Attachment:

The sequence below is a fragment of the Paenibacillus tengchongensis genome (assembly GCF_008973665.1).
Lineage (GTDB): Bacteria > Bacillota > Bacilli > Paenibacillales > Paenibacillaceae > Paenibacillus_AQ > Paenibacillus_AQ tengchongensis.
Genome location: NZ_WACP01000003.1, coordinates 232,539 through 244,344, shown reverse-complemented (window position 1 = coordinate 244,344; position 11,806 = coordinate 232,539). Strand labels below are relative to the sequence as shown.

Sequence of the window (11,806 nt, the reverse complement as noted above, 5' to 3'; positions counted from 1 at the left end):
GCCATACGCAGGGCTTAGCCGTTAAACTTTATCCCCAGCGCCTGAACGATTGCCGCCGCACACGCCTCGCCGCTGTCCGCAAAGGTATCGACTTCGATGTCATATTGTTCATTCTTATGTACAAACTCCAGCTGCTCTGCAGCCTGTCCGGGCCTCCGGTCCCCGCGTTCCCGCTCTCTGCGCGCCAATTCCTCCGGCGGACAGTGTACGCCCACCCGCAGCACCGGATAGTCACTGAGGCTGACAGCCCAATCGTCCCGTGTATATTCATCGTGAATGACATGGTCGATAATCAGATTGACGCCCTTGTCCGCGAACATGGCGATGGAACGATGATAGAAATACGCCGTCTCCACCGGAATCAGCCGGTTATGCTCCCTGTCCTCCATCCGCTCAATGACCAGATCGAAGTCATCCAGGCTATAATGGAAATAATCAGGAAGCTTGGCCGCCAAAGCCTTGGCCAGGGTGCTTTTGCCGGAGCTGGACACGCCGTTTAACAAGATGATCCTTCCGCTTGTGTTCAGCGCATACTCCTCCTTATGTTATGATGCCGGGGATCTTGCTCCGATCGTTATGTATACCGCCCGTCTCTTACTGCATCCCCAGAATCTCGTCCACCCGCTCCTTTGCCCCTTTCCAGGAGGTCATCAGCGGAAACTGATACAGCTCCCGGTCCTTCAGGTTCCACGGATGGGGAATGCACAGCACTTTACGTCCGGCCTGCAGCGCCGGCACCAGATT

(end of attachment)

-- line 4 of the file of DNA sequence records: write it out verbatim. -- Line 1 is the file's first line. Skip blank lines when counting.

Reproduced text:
Sequence of the window (11,806 nt, the reverse complement as noted above, 5' to 3'; positions counted from 1 at the left end):